WASHINGTON, D.C. – Healing Our Waters-Great Lakes Coalition members will be meeting today with senior White House and Obama Administration officials at a Great Lakes summit to discuss the accomplishments and priorities of the current administration.
The gathering followings a meeting Monday between coalition leaders and Obama Administration officials in the West Wing of the White House, at which time Great Lakes advocates put forward an agenda to maintain momentum for restoring the lakes by: Continuing to fund restoration programs through the Great Lakes Restoration Initiative; boosting federal assistance to help communities combat sewage overflows; enacting strong protections against ballast water invaders; confronting the algae bloom epidemic in Lake Erie; and moving more aggressively to separate the Great Lakes and Mississippi River to prevent the spread of Asian carp and other invasive species between the two bodies of water.
“We look forward to meeting with Obama Administration officials to discuss how we can work together to support Great Lakes restoration projects that benefit the environment and economy,” said Jeff Skelding, director of the Healing Our Waters-Great Lakes Coalition. “Restoration efforts are producing results, but there is more to do. Continued leadership by President Obama and the U.S. Congress will be essential to restore our lakes, protect our drinking water, create jobs and uphold our way of life.”
The gathering, sponsored by the White House Council on Environmental Quality’s Office of Public Engagement, comes as coalition members from Illinois, Indiana, Michigan, Minnesota, New York, Ohio, Pennsylvania and Wisconsin conclude two days of meetings with U.S. congressional offices as part of Great Lakes Days.
The Healing Our Waters-Great Lakes Coalition views 2012 as a pivotal year in the effort to restore the Great Lakes, as the fate of key water issues hinge on actions by the Obama Administration and U.S. Congress. Among them:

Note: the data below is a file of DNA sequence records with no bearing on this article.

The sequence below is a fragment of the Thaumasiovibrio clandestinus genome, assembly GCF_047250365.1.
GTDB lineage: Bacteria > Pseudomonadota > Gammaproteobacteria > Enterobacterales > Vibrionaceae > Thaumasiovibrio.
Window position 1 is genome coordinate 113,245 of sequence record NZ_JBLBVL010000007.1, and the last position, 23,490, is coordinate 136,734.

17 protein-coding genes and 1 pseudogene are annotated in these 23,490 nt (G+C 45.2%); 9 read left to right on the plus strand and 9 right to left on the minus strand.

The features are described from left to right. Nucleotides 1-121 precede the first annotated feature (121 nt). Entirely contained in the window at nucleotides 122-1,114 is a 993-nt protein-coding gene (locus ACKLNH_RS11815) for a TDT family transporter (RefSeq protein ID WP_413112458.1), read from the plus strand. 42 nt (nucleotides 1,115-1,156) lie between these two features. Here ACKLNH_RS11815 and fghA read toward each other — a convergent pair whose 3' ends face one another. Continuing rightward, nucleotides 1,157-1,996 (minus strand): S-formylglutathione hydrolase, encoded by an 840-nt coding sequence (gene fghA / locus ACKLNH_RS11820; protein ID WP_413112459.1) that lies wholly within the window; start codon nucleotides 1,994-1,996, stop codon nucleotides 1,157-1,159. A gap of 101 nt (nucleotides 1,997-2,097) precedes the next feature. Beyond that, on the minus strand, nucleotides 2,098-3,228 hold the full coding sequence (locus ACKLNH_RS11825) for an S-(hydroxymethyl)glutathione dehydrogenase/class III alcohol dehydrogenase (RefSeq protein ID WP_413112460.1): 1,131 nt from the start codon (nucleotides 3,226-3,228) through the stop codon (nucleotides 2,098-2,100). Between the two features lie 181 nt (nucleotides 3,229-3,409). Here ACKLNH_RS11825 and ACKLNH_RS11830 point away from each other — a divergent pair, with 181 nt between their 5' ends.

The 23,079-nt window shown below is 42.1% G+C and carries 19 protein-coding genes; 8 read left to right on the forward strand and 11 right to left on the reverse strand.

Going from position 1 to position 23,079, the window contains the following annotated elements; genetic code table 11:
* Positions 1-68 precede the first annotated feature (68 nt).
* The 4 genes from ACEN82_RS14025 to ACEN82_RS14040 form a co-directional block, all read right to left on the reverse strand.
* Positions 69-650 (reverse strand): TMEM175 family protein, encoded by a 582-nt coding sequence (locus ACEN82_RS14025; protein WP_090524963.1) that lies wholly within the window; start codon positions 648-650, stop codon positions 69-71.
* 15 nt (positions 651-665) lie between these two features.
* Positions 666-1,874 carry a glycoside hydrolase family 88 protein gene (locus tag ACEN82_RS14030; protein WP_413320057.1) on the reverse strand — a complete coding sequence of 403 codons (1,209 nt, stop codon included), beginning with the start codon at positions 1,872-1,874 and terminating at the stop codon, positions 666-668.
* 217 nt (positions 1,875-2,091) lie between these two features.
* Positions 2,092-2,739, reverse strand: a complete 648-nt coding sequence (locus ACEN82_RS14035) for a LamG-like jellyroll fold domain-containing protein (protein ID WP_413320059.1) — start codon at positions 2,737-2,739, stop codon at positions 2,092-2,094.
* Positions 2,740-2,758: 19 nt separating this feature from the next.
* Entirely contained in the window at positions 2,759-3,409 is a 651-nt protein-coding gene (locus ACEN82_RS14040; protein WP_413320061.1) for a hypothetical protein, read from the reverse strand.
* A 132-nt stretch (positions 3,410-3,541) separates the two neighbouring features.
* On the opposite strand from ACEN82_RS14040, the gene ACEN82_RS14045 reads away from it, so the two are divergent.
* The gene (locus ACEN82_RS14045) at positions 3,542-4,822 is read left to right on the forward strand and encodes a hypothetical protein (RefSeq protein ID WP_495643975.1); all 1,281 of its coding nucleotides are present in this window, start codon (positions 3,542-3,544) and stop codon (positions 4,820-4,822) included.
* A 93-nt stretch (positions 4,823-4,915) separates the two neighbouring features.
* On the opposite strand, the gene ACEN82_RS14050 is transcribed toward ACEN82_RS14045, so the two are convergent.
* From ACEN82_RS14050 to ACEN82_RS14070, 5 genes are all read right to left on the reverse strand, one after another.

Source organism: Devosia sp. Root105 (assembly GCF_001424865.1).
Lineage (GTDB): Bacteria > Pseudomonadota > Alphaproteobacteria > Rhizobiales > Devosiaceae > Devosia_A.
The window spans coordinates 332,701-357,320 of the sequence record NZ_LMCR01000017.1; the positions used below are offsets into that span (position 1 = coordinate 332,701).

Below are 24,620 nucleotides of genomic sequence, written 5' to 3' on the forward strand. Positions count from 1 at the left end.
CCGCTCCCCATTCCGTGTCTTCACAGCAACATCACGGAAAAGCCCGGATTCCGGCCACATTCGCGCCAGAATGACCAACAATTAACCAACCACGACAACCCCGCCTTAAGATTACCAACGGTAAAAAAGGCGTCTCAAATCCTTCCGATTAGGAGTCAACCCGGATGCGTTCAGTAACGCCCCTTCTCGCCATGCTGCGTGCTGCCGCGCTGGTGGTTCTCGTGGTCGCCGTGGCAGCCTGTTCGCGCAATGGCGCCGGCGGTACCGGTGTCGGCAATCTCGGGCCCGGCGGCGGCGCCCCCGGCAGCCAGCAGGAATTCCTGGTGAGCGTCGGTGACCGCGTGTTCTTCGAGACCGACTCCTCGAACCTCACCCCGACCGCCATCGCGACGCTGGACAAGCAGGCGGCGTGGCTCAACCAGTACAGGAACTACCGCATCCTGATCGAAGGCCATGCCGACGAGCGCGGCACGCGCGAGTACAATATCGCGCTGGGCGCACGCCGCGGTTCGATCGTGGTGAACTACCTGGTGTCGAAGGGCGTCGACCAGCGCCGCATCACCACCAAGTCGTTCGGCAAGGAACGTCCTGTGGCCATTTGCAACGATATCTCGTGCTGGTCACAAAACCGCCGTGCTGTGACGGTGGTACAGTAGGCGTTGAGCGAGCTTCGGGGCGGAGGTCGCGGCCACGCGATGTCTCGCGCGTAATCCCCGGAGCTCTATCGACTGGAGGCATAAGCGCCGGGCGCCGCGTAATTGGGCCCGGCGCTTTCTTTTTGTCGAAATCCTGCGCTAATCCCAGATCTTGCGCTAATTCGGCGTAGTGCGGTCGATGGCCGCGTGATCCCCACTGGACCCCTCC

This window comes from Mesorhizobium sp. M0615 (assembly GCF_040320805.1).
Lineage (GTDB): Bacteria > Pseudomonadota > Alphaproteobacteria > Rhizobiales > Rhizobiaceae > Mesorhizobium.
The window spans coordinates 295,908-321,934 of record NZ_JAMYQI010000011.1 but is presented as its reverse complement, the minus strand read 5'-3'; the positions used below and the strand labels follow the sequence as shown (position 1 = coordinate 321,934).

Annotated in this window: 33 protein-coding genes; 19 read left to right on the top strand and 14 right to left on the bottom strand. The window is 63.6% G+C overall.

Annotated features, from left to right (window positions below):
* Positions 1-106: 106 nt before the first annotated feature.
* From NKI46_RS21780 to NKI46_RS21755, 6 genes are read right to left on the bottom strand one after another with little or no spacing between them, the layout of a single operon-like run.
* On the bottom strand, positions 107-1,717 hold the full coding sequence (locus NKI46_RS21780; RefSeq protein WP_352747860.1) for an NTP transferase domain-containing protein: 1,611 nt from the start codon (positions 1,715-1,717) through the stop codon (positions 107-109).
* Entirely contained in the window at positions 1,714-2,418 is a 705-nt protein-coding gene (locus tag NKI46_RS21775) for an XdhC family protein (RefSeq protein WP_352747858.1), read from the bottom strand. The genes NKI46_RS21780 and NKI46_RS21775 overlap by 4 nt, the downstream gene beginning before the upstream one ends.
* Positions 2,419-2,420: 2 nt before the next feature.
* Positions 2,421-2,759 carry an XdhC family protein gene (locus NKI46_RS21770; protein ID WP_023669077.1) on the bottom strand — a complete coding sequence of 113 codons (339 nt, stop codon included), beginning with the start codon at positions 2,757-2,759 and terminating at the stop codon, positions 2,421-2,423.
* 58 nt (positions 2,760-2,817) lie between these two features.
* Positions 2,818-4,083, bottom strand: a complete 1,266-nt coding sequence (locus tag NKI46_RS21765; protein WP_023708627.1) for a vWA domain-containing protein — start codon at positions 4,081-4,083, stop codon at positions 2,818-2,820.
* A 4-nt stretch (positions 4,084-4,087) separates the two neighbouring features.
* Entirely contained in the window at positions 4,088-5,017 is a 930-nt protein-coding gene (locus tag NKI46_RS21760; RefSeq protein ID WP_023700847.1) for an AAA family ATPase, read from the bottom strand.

• Funding the Great Lakes Restoration Initiative and other clean water programs;
• Reauthorizing the Farm Bill, the largest funding source for federal conservation programs;
• Finalizing EPA guidelines dealing with clean water protections and Coast Guard and EPA rules addressing polluted ballast water discharges; and,
• Acting to prevent the advance of Asian carp, which are on the doorstep to the Lakes.
“This is an important year for the Great Lakes,” said Skelding. “President Obama and the U.S. Congress have played very important bi-partisan roles over the last three years to advance Great Lakes restoration. We are counting on them to not waver in that commitment. If we scale back our commitment now, projects will only become more difficult and expensive to solve the longer we wait.”
The establishment of the Great Lakes Restoration Initiative in 2009 as part of President Obama’s inaugural budget has been widely hailed as a catalyst for region-wide action to nurse the lakes and interconnected system of rivers and wetlands back to health. Over the last three years, the initiative has infused more than $1 billion into restoration programs that are putting people to work to restore fish and wildlife habitat, clean up toxic pollution, confront invasive species and reduce runoff pollution from cities and farms. President Obama established the Great Lakes Restoration Initiative as a means to follow through on his 2008 campaign commitment to invest $5 billion in restoration activities and institute a “zero tolerance” policy toward invasive species.
The federal government’s investment in the Great Lakes is delivering results in communities large and small across the region. However, there are many signs that the Great Lakes still need help. Persistent beach closings, outbreak of toxic algae in Lake Erie and steady advance of the Asian carp are reminders that there is still much work to do to restore the Lakes.
“There’s a lot of great work being done across the region, and there’s a lot more to do,” said Skelding. “We view the White House meeting as a sign that the Obama Administration understands the importance of healthy Great Lakes to the region’s communities and economy. We look forward to continuing to work with the administration to fund successful programs and to enact strong policies that protect the Great Lakes for people now and for generations to come.”
The Healing Our Waters-Great Lakes Coalition consists of more than 120 environmental, conservation and outdoor recreation organizations, zoos, aquariums and museums representing millions of people, whose common goal is to restore and protect the Great Lakes. Learn more at http://healthylakes.org
For Immediate Release:
February 29, 2012
Jordan Lubetkin, 734-904-1589